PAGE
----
Outstanding Performance by a Stunt Ensemble in a Television Series
Jack Ryan
The Walking Dead


Review: The Wife

The things I do for Oscar.

Joe Castleman (Jonathan Pryce) is receiving the Nobel Prize for literature and his wife, Joan (Glenn Close) who essentially has been ghost writing his work for their entire marriage finally starts to question her life choices. 

Truth be told, if a certain corner of the internet hadn't been raving about Glenn Close's performance all summer, I probably would not have sought this out. But I had to see it. I had to see what has been deemed her Oscar winning performance before the nominations have even been announced.

This ain't it. 

The Wife is easily the most ironic movie I've seen all year. Ironic in the way that Joe laments his son for using cliches in his work, and Joan points out to Joe that his characters are wooden and don't come alive. That's exactly how this movie feels. Joe ticks off all of those stereotypical womanizer boxes. He's got an emo writer son who he doesn't pay attention to and of course attempts an affair with an artsier, younger woman than his wife. It's almost to on the nose.

As for the acting. Close is good, don't get me wrong, but she's mostly required to stare off into the distance while stewing in her anger. A few times she gets to raise her voice, a few more times she gets to laugh. Close has been better than this several times before. I'm honestly a bit perplexed at this being her apparent Oscar vehicle. Pryce and Christian Slater are also quite strong but Max Irons who plays the couple's son, and Harry Lloyd who plays the younger Joe are both quite dreadful. Not that they had much to work with anyways.

The one thing I admire about this movie is that it's short. It clocks in at 80 minutes which is the perfect amount of time to watch poor Joan get overshadowed at every turn. I don't think I couldn't taken any more disappointment of wanting Joan to get the credit she deserves. I suppose the film did make me care about her, but this movie is beneath Joan. Maybe she should've proofed the script. 

Recommended: No

Grade: C-

Memorable Quote: "I am a king maker." - Joan Castleman (Glenn Close)

Review: Can You Ever Forgive Me?

Do you like cats better than people?

Lee Israel (Melissa McCarthy) is an author that normally writes biographies. When they stop selling, she's short on her rent, her cat is sick, her life is a mess and she's desperate. When she comes across a letter written by a famous writer by chance, she begins forging  letters by famous people and selling them off with the help of her new friend, Jack. (Richard E. Grant)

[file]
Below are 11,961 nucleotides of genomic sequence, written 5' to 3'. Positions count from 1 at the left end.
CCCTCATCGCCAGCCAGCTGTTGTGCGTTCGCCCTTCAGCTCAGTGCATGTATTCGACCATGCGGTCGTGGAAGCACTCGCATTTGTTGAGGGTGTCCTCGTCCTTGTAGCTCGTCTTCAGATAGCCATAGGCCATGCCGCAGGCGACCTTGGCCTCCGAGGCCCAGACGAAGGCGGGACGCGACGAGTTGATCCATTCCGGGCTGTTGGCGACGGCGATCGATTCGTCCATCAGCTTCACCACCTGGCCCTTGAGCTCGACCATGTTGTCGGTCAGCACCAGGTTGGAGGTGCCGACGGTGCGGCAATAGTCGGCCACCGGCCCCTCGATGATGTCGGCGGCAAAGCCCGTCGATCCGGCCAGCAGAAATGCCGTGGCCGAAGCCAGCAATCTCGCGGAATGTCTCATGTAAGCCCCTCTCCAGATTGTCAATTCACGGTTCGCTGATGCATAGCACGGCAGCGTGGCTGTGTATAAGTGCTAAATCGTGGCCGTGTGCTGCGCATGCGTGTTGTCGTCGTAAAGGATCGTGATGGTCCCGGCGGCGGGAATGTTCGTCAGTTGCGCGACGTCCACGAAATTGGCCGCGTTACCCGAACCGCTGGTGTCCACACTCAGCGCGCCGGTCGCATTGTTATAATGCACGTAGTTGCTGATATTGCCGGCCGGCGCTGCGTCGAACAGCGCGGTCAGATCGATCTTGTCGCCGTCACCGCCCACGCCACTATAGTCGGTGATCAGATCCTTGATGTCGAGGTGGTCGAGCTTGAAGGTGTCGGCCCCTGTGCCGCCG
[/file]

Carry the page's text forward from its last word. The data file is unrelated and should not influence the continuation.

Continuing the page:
I wasn't familiar with Lee Israel prior to seeing this. This was a story I hadn't heard, and despite being about a crime, it wasn't very compelling. I had a hard time connecting with Lee and Jack. This calls back a bit to what I was talking about in my Wildlife review, another film following objectively unlikable people. It's easy to enjoy a film about unlikable people when the ones you're watching are so well defined. It's almost extraordinary how this film manages to miss that when Lee and Jack are real people. 

I think this movie is paced very well, but I was left wanting more context. I felt like I was given the bare minimum of information on the characters in this film. It's like I was watching a Spark Notes version. The script just leaves so much more to be desired.

Melissa McCarthy gives probably her best performance as Lee. If you've been reading me for a while, you know I'm not a fan of hers outside of Spy but I think her fans will absolutely adore this. Richard E. Grant is clearly having a lot of fun in this role as well. I can see why he's getting a lot of Oscar talk, even though I don't think it's the best supporting performance I've seen. The two together have great chemistry and some of their dialogue was fantastic.

Obviously I'm pretty lukewarm on this. If you're a big McCarthy fan, you'll probably love it. Director Marielle Heller's style is definitely all over this film as well, it feels a lot like her last feature, Diary of a Teenage Girl

Recommended: No

Grade: C

Memorable Quote: "How are you going to taste it with his dick in your mouth?" - Lee (Melissa McCarthy)

Indie Gems: Private Life

I can give you this gift

Rachel (Kathryn Hahn) is an author who has been undergoing fertility treatments with her husband, Richard. (Paul Giamatti) Like many going through that, it's taking its toll and the outcome doesn't look good. It puts a lot of stress on their relationship. Then Richard's niece Sadie (Kayli Carter) comes into the picture. She's recently dropped out of college and she's not related to Richard by blood (she's his step sister's daughter) so she offers to be their surrogate. 

Kathryn Hahn has been turning in solid comedy work for years, but she's rarely mentioned with it comes to some of the dramatic things she's done. She was great in Afternoon Delight, which this does slightly remind me of, but she turns in her career best here. 

This film perfectly balances sweet and sad. It's hard watching anyone go through fertility, even more so when a marriage ends up on the rocks and families fight during it. But Carter's Sadie is such a bright spot in all of this mess. She's perfectly likable. The three leads all have great chemistry.

It does tend to fall into that stereotypical boho territory. Sadie's not a love interest so she can't be a manic pixie dream girl but she kind of has a few of those attributes. That didn't bother me personally, I tend to like movies that use that trope, but I know it's not for everyone. Though I really urge everyone to check out this, especially for Hahn who if there's any good in the world will at least get close to an Oscar nom for this.